Improving Federal Program Management & Acquisition: Adopting Industry Practices

 

Improving Federal Program Management & Acquisition: Adopting Industry Practices

Thursday, July 27th, 2017 - 10:26
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On July 19, I had the honor of joining a panel at an event, Outlook for federal agency program management and acquisition, held by Bloomberg Government and the Project Management Institute.

Bloomberg Event

The impetus for this event was the coalescing of the Federal Information Technology Acquisition Reform Act in 2015, the Program Management Improvement and Accountability Act of 2016, and guidance from the executive branch, which have combined to drive changes that will affect contractors as well as the federal government.

Here is the video of the panel I participated in that focused on what government can learn from industry to improve program management & acquisition

Bloomberg BNA’s Sam Skolnik moderated this panel and we were joined by Robert Burton, a partner in the government contracts group at the Crowell & Moring law firm and Alan Balutis, senior director of the North American Public Sector for Cisco Systems Inc.

You can view the entire event and browse professional pictures from the event.

Here’s a brief synopsis of the entire event, reprinted with the expressed permission of Bloomberg Government:

Improving Federal Program Management Is Hot Summer Topic in D.C.

By Samantha J. Stein and Cameron Leuthy | July 20, 2017 10:44AM ET

These are dynamic times for federal program managers, who face both budget pressures and challenges from the White House and Congress to improve the way the government buys goods and services. The enactment of the Federal Information Technology Acquisition Reform Act in 2015 and the Program Management Improvement and Accountability Act last year, and guidance from the executive branch have combined to drive changes that will affect contractors as well as the federal government. The July 19 program management event held by Bloomberg Government and the Project Management Institute included BGOV analysts, PMI representatives, and panelists from both government and industry. PMI’s Jordon Sims joined BGOV’s Josh Eastright and analyst Cameron Leuthy to introduce the three panels, “The View from Capitol Hill,” moderated by BGOV’s Robert Levinson; “The Federal Agency Perspective,” moderated by BGOV’s Laura Criste; and “Federal Business is Our Business,” moderated by Bloomberg BNA’s Sam Skolnik.

Hobbled by Regulation

One of the major challenges facing both federal and the commercial sector is overcoming outdated regulatory barriers, said panelist Larry Joseph, a program management professor at Georgetown University. “Regulations are made to change something done in the past -- then that’s gone, and the regulation remains in place,” he said. Joseph was joined in the first session by Ryan Consaul, staff director at the House Homeland Security Subcommittee on Oversight and Management Efficiency, and Ben Rhodeside, a policy director in the office of Sen. Tammy Duckworth (D-Ill.). Agencies such as Homeland Security need a multilayer acquisition strategy for using the Federal Acquisition Regulation, Rhodeside noted. “There’s a lot in the FAR that doesn’t need to be fixed, but just better utilized,” he said.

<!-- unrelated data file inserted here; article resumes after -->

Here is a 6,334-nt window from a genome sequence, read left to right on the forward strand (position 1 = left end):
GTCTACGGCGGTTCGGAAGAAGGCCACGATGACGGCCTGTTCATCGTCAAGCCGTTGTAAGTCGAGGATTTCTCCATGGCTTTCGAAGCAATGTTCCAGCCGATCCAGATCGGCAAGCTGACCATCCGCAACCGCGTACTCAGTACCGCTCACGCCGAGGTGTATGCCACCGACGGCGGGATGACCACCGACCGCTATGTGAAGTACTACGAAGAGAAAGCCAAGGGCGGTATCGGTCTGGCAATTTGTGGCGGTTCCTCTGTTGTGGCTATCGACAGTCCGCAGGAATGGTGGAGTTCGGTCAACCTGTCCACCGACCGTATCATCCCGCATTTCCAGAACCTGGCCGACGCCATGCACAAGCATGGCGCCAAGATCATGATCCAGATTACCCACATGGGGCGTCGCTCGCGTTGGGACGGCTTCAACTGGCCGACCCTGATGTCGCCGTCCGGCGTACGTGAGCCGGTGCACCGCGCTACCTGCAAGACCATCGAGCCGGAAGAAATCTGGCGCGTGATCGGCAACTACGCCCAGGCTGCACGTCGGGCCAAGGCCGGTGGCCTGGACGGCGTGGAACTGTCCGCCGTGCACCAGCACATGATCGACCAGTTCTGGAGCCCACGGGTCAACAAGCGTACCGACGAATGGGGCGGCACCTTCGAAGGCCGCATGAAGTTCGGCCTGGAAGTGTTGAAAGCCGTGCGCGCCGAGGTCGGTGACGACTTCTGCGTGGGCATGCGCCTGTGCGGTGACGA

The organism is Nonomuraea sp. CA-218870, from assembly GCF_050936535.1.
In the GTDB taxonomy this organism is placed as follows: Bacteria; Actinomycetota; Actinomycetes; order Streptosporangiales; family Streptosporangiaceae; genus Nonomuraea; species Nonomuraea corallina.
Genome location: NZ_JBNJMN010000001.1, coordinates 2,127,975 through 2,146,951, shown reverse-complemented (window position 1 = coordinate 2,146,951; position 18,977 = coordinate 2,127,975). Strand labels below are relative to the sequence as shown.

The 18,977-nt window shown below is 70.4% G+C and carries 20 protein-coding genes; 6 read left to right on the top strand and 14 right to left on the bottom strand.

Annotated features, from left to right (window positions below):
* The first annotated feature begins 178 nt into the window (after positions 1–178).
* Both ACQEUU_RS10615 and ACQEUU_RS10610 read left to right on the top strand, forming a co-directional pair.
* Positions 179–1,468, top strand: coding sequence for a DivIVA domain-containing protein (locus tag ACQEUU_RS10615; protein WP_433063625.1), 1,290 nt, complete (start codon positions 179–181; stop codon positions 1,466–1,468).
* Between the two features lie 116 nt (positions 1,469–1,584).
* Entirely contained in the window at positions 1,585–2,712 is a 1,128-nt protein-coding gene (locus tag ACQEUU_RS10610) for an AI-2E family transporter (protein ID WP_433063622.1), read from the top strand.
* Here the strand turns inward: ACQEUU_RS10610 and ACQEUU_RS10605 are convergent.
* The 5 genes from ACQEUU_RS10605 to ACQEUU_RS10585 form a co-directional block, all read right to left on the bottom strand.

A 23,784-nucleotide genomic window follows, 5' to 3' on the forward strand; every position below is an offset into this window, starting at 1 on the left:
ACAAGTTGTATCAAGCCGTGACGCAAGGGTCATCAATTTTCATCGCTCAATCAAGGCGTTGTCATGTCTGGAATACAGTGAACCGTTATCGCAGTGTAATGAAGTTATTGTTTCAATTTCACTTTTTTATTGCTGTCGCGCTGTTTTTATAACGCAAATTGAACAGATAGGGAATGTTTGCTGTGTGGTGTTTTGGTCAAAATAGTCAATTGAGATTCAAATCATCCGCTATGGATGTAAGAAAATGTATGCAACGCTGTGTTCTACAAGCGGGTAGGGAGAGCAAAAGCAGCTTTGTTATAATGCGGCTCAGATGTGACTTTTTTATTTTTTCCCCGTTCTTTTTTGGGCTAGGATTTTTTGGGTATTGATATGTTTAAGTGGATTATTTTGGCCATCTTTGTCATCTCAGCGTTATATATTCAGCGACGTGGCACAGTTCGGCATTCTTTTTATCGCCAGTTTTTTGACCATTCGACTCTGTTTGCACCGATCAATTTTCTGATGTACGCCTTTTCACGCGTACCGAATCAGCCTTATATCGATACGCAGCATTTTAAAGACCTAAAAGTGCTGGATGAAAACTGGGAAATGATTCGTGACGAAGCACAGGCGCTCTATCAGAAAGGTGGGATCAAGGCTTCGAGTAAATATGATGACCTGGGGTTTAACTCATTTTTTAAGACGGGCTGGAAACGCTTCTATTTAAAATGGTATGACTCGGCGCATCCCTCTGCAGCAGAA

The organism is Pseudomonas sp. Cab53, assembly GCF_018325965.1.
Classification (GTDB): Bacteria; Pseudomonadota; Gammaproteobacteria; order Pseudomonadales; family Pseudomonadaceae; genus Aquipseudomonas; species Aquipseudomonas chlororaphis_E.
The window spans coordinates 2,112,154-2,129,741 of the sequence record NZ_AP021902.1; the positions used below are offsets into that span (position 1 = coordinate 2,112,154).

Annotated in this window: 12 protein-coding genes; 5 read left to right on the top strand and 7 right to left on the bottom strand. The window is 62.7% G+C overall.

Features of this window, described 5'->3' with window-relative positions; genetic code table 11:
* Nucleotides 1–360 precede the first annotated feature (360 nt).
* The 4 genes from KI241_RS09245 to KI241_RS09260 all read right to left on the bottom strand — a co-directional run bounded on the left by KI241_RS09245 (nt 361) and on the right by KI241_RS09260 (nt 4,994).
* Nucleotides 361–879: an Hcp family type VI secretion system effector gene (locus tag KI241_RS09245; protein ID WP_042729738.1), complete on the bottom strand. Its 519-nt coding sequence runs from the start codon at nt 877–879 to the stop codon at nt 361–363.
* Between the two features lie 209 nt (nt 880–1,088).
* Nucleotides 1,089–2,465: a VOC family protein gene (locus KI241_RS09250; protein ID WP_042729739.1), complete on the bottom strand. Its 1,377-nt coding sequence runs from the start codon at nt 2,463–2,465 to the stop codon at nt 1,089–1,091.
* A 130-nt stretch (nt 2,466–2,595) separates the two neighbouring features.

Power to the Managers

Project managers play a critical role in integrating and synthesizing federal programs with all necessary stakeholders from the start, and should be empowered, said panelists during the second session, who included Amy Haseltine, executive director of the Health and Human Services Department Office of IT Strategy, Policy, and Governance, and Barry Berkowitz, senior procurement executive and director of the Commerce Department’s Office of Acquisition Management. That will require federal agencies to change their culture--not an easy task, they said.

Adopt Industry Practices

Government can learn from industry practices, but “we need more success stories for how major programs have been implemented,” said panelist Robert Burton, a partner in the government contracts group at the Crowell & Moring law firm. He was joined in the third session by Dan Chenok, executive director of the IBM Center for Business Government, and Alan Balutis, senior director of the North American Public Sector for Cisco Systems Inc. Stronger enforcement mechanisms are also needed with regard to program management oversight, panelists said.

These are dynamic times for federal program managers, who face both budget pressures and challenges from the White House and Congress to improve the way the government buys goods and services. The enactment of the Federal Information Technology Acquisition Reform Act in 2015 and the Program Management Improvement and Accountability Act last year, and guidance from the executive branch have combined to drive changes that will affect contractors as well as the federal government. The Government can learn from industry practices, but “we need more success stories for how major programs have been implemented,” said panelist Robert Burton, a partner in the government contracts group at the Crowell & Moring law firm. He was joined in the third session by Dan Chenok, executive director of the IBM Center for Business Government, and Alan Balutis, senior director of the North American Public Sector for Cisco Systems Inc. Stronger enforcement mechanisms are also needed with regard to program management oversight, panelists said.